Penny Dreadful,
directed by Damon Thomas, James Hawes, Paco Cabezas, et al
(Showtime, 2014-16)

So far as literary gothic Victorian horror goes, you can't go far wrong with Penny Dreadful.

Sure, the Showtime series had its weak points, and some folks will quibble about the strength of the ending. And, while showrunner John Logan insists he planned the series to end after three seasons, it certainly feels like certain plot lines were tied off too quickly -- or just left hanging entirely.

But still, this series is pretty damn good. And dark, so dark.

And it succeeds where the 2003 movie version of The League of Extraordinary Gentlemen failed, bringing literary characters together in a single story that, for the most part, works well.

Center stage goes to Sir Malcolm Murray (Timothy Dalton), a world-traveling adventurer who has run afoul of dark forces, and Vanessa Ives (Eva Green), once Murray's daughter's best friend and now his ward of sorts; she, too, has danced with darkness, although of a very different sort. When the series begins, they are working together to save Murray's daughter, Mina Harker (Olivia Llewellyn) from the vampire who holds her captive, but they need help. And help they find, in unlikely places: a traveling Wild West trickshooter and lycanthrope using the name Ethan Chandler (Josh Hartnett), a struggling scientist named Victor Frankenstein (Harry Treadaway), a quirky Egyptologist named Ferdinand Lyle (Simon Russell Beale) and Murray's sworn protector from his African adventures, Sembene (Danny Sapani).

The ageless Dorian Gray (a somewhat out-of-time Reeve Carney) moves on the outskirts of their circle, not quite one of the gang but intertwined nonetheless. Other key figures include Victor's first creature, who assumes the name of the poet John Clare (Rory Kinnear) and dogs the heels of his creator; a consumption-ridden prostitute named Brona Croft (Billie Piper), who takes up with Ethan in the first season before taking on a darker role in the Frankenstein story later on; a spiritualist and satanic witch named Evelyn Poole, aka Madame Kali (Helen McCrory), who has plans for both Vanessa and Malcolm; and Hecate Poole (Sarah Greene), Evelyn's ambitious daughter.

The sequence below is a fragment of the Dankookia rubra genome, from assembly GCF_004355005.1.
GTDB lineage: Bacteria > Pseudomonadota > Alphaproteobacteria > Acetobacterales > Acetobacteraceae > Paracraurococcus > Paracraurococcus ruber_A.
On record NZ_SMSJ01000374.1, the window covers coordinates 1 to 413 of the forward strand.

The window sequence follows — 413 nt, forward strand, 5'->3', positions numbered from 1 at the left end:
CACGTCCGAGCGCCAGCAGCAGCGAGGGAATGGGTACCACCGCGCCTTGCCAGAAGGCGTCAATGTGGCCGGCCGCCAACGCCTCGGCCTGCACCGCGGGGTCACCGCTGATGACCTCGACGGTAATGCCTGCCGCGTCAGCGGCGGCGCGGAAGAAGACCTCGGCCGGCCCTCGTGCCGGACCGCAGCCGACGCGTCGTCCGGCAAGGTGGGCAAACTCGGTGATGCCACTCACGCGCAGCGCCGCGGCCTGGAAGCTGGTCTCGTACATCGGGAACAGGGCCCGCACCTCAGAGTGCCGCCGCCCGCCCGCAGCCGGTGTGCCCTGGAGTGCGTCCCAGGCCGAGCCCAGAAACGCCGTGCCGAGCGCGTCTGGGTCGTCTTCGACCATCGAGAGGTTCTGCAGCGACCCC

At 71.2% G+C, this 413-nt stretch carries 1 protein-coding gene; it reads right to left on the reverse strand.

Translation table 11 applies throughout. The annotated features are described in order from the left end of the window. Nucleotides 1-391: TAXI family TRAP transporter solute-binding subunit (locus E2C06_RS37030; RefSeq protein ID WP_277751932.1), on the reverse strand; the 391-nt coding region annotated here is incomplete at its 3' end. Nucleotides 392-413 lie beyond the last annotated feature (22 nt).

Oh, but there are webs within webs, and many characters more to tell the tales. Bartholomew Rusk (Douglas Hodge), a one-armed inspector with Scotland Yard, believes Ethan to be guilty of a gruesome slaughter at a seaside inn. Kaetenay (Wes Studi), the last free Apache, believes Ethan has an unshakeable destiny. Dr. Henry Jekyll (Shazad Latif) has scientific insights that could help Victor in his work, and vice versa. Catriona Hartdegen (Perdita Weeks) is a thanatologist with much-needed knowledge of the supernatural forces affecting Vanessa. Professor Abraham Van Helsing (David Warner) has insights that will help Malcolm face the vampire (Robert Nairne) who holds Mina in thrall in the first season. Joan Clayton (Patti LuPone) is a heath witch who trains Vanessa in spellcraft in one season; Dr. Seward (also LuPone) is a psychotherapist who treats Vanessa's depression in another. Renfield (Samuel Barnett), Seward's secretary, finds himself servile to Dracula (Christian Camargo), who dominates the third and final season of the series. Jared Talbot (Brian Cox) is a ruthless rancher in the New Mexico territory who has a grudge against Ethan.

And there are more. If you know your literature, you'll recognize many of the names listed here; others are unique to the series. And yet, they weave their stories together here in a rich, blood-soaked tapestry that is dark, suspenseful and at times quite thrilling.

The series is short -- only 27 episodes in three seasons -- and some storylines could have used another season to fulfill their potential. Viewers will be left with many questions about the ultimate fate of John Clare and Brona Croft and the future of Dr. Jekyll, for instance. Viewers may well feel cheated that the expected showdown -- between Dracula and the Wolf Man, between Dracula and Frankenstein's Monster, or both -- never comes to pass. Viewers may be confused about the mystical "wolf of God" thread that seemed forgotten by the end. And yeah, you kind of wonder if Ferdinand found the tomb of Imhotep on his journey to the Nile.

But the series overall is well written, well crafted, beautifully filmed and extremely well acted. Dalton leads the show with extreme gravitas, while Green and Kinnear, in particular, demonstrate a broad range; one episode in the third season, featuring only the latter two actors in a single room of an asylum, is gorgeous in its emotional depth. Piper shows probably the biggest transformation from beginning to end, playing one person but two distinctly different characters, and I would love to see what happens to her next.

The entire series is presently available on Netflix, which is how I binge-watched it, as well as other venues. Or you might want to buy a copy, as it would do well with more than one viewing to capture every nuance within.

review by
Tom Knapp

1 October 2016

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